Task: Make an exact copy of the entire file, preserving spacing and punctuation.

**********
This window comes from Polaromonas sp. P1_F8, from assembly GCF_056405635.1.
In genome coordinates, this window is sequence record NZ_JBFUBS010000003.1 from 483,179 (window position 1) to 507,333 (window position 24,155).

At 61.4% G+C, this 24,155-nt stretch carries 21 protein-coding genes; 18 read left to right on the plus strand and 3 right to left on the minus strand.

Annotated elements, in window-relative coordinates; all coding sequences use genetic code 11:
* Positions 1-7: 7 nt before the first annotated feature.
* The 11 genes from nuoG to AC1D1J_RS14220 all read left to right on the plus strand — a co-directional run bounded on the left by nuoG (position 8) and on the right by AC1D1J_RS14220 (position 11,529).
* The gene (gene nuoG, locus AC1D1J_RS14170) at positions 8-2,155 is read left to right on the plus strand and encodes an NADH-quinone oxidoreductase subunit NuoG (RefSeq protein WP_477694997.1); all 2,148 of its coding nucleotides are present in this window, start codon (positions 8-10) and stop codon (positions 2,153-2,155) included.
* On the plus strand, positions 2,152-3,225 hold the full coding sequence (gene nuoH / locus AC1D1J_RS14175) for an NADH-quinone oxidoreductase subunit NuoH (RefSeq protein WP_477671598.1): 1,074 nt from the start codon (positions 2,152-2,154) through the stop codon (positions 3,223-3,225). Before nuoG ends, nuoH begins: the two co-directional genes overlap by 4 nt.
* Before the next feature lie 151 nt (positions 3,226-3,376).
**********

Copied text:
This window comes from Polaromonas sp. P1_F8, from assembly GCF_056405635.1.
In genome coordinates, this window is sequence record NZ_JBFUBS010000003.1 from 483,179 (window position 1) to 507,333 (window position 24,155).

At 61.4% G+C, this 24,155-nt stretch carries 21 protein-coding genes; 18 read left to right on the plus strand and 3 right to left on the minus strand.

Annotated elements, in window-relative coordinates; all coding sequences use genetic code 11:
* Positions 1-7: 7 nt before the first annotated feature.
* The 11 genes from nuoG to AC1D1J_RS14220 all read left to right on the plus strand — a co-directional run bounded on the left by nuoG (position 8) and on the right by AC1D1J_RS14220 (position 11,529).
* The gene (gene nuoG, locus AC1D1J_RS14170) at positions 8-2,155 is read left to right on the plus strand and encodes an NADH-quinone oxidoreductase subunit NuoG (RefSeq protein WP_477694997.1); all 2,148 of its coding nucleotides are present in this window, start codon (positions 8-10) and stop codon (positions 2,153-2,155) included.
* On the plus strand, positions 2,152-3,225 hold the full coding sequence (gene nuoH / locus AC1D1J_RS14175) for an NADH-quinone oxidoreductase subunit NuoH (RefSeq protein WP_477671598.1): 1,074 nt from the start codon (positions 2,152-2,154) through the stop codon (positions 3,223-3,225). Before nuoG ends, nuoH begins: the two co-directional genes overlap by 4 nt.
* Before the next feature lie 151 nt (positions 3,226-3,376).